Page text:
(b)    may publish notice of the cancellation and the reasons for the cancellation in any manner that it considers appropriate.

The SFC may permit an OFC to carry on "essential business operations" (i.e. business operations that are essential for closing down its business) after cancellation of its registration.

While SFC's approval is required for the streamlined termination of registration described above, its approval is not required in the case of a winding up of an OFC. It is anticipated the winding up rules to be devised in the OFC Rules will follow closely those applicable to conventional companies in the Companies (Winding Up and Miscellaneous Provisions) Ordinance.

The Amendment Bill makes it a criminal offence for an OFC (and every person who is knowingly a party to) carrying on its business:

(a)    with intent to defraud creditors of the OFC or creditors of any other person; or

(b)    for any fraudulent purpose.

A person who commits an offence of fraudulent trading is liable for maximum fine of HK$10 million and imprisonment for 10 years. This provision applies whether or not the OFC has been, or is in the course of being, wound up.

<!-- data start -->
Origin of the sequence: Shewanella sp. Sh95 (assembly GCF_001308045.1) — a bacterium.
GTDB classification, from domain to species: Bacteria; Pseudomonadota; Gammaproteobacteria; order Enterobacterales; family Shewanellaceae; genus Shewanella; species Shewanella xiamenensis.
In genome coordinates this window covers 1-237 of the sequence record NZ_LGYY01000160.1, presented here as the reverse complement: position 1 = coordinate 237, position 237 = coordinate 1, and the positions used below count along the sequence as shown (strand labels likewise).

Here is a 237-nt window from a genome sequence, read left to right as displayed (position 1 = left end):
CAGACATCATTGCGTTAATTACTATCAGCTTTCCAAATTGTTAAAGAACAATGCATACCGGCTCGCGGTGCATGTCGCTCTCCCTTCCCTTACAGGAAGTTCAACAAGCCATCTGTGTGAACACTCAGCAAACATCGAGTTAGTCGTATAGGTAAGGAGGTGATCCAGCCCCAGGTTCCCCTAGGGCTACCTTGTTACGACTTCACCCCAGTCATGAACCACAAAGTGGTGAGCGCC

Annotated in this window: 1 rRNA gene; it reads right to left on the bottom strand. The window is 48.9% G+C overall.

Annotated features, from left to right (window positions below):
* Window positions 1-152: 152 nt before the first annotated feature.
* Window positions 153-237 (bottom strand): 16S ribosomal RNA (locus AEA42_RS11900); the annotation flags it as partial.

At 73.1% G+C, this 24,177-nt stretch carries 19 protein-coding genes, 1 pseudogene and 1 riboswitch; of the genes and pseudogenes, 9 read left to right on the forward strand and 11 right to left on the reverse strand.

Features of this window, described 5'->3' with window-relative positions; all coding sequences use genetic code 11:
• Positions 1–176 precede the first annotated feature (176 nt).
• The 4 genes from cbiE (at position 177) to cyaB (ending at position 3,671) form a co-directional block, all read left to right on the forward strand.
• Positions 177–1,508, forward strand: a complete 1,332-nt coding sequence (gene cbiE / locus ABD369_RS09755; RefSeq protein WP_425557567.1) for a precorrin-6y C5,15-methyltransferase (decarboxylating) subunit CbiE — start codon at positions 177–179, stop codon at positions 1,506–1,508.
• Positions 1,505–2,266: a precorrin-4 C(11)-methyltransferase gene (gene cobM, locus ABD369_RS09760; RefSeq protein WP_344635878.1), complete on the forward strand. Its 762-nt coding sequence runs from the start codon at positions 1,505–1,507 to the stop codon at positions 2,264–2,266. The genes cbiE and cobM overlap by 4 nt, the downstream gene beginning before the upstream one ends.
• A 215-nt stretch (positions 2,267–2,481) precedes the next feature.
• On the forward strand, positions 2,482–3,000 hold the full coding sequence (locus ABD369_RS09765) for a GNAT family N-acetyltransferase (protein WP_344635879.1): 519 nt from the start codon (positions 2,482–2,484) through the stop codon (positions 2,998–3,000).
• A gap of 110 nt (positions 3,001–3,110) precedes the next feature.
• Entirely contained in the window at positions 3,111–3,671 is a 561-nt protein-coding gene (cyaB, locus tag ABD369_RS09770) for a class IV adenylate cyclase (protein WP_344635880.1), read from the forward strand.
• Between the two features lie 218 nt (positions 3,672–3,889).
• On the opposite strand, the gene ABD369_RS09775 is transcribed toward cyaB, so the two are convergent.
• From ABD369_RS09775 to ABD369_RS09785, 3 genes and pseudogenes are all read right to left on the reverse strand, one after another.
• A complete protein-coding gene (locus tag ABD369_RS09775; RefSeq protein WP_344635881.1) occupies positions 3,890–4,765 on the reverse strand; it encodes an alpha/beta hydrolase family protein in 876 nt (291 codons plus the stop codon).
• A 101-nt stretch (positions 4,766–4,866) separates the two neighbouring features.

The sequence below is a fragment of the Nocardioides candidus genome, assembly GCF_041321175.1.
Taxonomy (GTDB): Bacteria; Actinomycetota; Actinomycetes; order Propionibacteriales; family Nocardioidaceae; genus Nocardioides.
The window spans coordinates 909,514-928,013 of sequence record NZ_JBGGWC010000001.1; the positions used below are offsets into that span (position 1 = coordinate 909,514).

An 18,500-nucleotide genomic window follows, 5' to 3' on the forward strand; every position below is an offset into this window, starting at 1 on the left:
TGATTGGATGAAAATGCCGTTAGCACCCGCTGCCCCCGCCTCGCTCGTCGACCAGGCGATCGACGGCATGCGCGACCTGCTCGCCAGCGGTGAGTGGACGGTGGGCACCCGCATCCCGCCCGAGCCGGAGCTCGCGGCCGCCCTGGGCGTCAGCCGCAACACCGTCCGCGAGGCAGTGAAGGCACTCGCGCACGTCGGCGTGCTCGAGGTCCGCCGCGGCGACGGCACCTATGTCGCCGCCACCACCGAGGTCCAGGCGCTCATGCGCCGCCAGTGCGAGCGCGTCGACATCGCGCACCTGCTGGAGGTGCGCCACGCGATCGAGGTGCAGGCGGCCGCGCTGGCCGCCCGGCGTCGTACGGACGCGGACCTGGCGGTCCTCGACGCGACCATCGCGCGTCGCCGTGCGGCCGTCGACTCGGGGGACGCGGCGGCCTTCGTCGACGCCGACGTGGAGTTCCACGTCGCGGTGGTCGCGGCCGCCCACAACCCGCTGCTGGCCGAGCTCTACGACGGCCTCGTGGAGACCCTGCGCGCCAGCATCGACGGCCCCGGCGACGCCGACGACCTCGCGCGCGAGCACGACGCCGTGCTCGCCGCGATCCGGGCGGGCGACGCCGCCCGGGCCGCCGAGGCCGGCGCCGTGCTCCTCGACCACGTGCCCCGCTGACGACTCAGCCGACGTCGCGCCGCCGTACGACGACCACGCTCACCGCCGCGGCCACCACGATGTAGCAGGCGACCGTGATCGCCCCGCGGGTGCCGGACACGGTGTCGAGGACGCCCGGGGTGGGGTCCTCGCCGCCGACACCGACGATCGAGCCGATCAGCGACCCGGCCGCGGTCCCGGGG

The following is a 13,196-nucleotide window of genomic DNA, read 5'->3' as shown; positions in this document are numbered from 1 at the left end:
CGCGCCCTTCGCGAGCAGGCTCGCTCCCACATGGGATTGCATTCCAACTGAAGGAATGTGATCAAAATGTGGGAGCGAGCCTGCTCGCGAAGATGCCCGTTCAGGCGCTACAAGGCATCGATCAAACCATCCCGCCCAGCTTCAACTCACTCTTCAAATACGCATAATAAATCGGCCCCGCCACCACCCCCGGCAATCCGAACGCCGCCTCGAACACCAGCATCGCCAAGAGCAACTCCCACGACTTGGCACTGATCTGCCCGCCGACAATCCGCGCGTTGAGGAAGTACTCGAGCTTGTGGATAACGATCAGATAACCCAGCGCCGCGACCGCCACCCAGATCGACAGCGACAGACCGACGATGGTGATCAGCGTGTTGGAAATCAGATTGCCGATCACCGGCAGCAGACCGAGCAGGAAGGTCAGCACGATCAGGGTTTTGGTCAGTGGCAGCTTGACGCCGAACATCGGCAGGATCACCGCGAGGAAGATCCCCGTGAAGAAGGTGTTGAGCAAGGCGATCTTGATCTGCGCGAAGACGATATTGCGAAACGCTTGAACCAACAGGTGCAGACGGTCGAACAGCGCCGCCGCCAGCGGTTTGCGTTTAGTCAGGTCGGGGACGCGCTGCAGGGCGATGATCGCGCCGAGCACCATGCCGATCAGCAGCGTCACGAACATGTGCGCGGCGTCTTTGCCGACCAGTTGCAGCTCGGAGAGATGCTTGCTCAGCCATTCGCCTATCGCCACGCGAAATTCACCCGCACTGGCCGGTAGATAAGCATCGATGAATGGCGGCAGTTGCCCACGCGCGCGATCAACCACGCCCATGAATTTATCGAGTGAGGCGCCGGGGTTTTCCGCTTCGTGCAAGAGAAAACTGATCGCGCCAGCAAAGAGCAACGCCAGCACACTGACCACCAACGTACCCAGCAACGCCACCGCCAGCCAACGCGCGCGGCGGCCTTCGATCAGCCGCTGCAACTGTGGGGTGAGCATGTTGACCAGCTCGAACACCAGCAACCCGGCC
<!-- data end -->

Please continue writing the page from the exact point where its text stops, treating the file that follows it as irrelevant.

The Amendment Bill will also amend certain other Ordinances including:

(a)    Business Registration Ordinance (Cap. 310) – to cater for simultaneous business registration applications of OFCs and related matters;

(b)    Stamp Duty Ordinance (Cap. 117) – to provide for exemption of stamp duty in respect of allotment or redemption of shares in an OFC; and

(c)    Contracts (Rights of Third Parties) Ordinance (Cap. 623) – to exclude the Instrument of Incorporation of an OFC from the application of that Ordinance.

Next Step

The Amendment Bill will be introduced into the Legislative Council for first reading on 27 January 2016. The SFC will conduct a separate public consultation on the draft OFC Rules and the OFC Code setting out more detailed operational requirements.

Copies of the Consultation Conclusions and the Amendment Bill can be downloaded via the links below:

The content of this article is intended to provide a general guide to the subject matter. Specialist advice should be sought about your specific circumstances.